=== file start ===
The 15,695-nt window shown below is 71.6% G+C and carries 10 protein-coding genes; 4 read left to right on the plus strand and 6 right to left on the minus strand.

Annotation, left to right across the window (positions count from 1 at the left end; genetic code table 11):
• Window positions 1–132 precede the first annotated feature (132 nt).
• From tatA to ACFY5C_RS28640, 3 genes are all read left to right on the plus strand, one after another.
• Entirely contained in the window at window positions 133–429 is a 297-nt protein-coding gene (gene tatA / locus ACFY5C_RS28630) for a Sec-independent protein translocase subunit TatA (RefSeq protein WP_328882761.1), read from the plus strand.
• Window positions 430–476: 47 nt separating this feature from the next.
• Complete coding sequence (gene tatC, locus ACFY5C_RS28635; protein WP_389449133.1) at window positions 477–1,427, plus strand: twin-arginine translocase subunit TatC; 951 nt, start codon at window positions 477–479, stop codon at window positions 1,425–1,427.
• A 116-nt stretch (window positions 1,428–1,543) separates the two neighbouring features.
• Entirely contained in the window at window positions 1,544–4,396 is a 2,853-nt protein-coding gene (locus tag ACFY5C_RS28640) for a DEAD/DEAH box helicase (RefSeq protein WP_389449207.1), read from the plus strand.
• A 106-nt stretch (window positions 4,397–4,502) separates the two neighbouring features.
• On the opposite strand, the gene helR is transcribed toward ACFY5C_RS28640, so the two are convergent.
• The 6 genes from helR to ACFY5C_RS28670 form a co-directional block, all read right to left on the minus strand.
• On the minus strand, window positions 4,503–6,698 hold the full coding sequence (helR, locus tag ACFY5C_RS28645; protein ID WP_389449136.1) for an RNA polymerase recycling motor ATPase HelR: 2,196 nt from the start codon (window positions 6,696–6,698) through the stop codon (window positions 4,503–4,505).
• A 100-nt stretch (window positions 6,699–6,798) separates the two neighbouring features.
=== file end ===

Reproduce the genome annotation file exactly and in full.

The 15,695-nt window shown below is 71.6% G+C and carries 10 protein-coding genes; 4 read left to right on the plus strand and 6 right to left on the minus strand.

Annotation, left to right across the window (positions count from 1 at the left end; genetic code table 11):
• Window positions 1–132 precede the first annotated feature (132 nt).
• From tatA to ACFY5C_RS28640, 3 genes are all read left to right on the plus strand, one after another.
• Entirely contained in the window at window positions 133–429 is a 297-nt protein-coding gene (gene tatA / locus ACFY5C_RS28630) for a Sec-independent protein translocase subunit TatA (RefSeq protein WP_328882761.1), read from the plus strand.
• Window positions 430–476: 47 nt separating this feature from the next.
• Complete coding sequence (gene tatC, locus ACFY5C_RS28635; protein WP_389449133.1) at window positions 477–1,427, plus strand: twin-arginine translocase subunit TatC; 951 nt, start codon at window positions 477–479, stop codon at window positions 1,425–1,427.
• A 116-nt stretch (window positions 1,428–1,543) separates the two neighbouring features.
• Entirely contained in the window at window positions 1,544–4,396 is a 2,853-nt protein-coding gene (locus tag ACFY5C_RS28640) for a DEAD/DEAH box helicase (RefSeq protein WP_389449207.1), read from the plus strand.
• A 106-nt stretch (window positions 4,397–4,502) separates the two neighbouring features.
• On the opposite strand, the gene helR is transcribed toward ACFY5C_RS28640, so the two are convergent.
• The 6 genes from helR to ACFY5C_RS28670 form a co-directional block, all read right to left on the minus strand.
• On the minus strand, window positions 4,503–6,698 hold the full coding sequence (helR, locus tag ACFY5C_RS28645; protein ID WP_389449136.1) for an RNA polymerase recycling motor ATPase HelR: 2,196 nt from the start codon (window positions 6,696–6,698) through the stop codon (window positions 4,503–4,505).
• A 100-nt stretch (window positions 6,699–6,798) separates the two neighbouring features.